Instructure’s big moves with digital credentials and learner records—can the ed-tech giant help drive adoption? Also, Harvard’s Project on Workforce sheds light on short-term training, with a first-of-its-kind directory of 17K providers.
A Digital Canvas for Skills
Instructure was a player in the skills and credentials space before its recent acquisition of Parchment, a digital transcript company. But that $800M move made many observers wonder if Instructure can develop digital records of skills that learners, colleges, and employers might actually use broadly.
The company’s Canvas is the big fish among learning management systems in the North American market, according to Phil Hill, an ed-tech analyst. With steady growth and a footprint covering at least 36% of colleges in the U.S. and Canada, Canvas reaches millions of students.
Likewise, Parchment isn’t the only digital skills platform acquired in recent years by the Salt Lake City–based Instructure. It owns Portfolium, which allows students to showcase projects and competencies to potential employers. And last year the publicly traded company acquired Concentric Sky, developer of a standard for verifiable, skills-aligned microcredentials.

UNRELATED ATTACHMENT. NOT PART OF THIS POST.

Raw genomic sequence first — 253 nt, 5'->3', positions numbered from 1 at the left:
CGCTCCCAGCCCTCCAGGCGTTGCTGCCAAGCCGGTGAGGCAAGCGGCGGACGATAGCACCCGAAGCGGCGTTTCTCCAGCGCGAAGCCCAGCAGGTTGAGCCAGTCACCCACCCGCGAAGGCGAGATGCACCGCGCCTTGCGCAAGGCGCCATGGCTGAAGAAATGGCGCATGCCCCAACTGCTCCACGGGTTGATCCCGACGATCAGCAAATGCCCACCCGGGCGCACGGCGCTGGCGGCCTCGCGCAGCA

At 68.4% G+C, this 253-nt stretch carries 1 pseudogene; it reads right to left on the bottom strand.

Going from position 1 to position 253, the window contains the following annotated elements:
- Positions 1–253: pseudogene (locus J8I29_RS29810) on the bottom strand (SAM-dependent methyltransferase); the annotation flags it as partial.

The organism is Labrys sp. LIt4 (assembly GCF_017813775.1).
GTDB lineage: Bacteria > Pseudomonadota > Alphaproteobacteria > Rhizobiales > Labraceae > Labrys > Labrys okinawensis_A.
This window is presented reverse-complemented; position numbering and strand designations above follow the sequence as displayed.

“These tools help us support the credentialing approaches of our customers and help us build toward a more robust comprehensive learner record solution in the future,” says Ryan Lufkin, Instructure’s vice president of global strategy.
The ‘Why’ on CLRs: Lufkin says the company is seeing a broad range of colleges making “interesting headway” with nondegree programs. That’s partially due to students questioning the value of the traditional four-year degree, he says, which has been driven by the student debt crisis, COVID, and the job market.
“Schools are looking at ways to offer incremental credit throughout a learner’s journey, finding ways of engaging with students who may have dropped out without completing a degree, and looking at ways they can more easily engage with adult learners looking to reskill or upskill to change careers,” says Lufkin.
Ultimately, he says, the CLR approach will allow students to bring these various learning types into a coherent format for employers.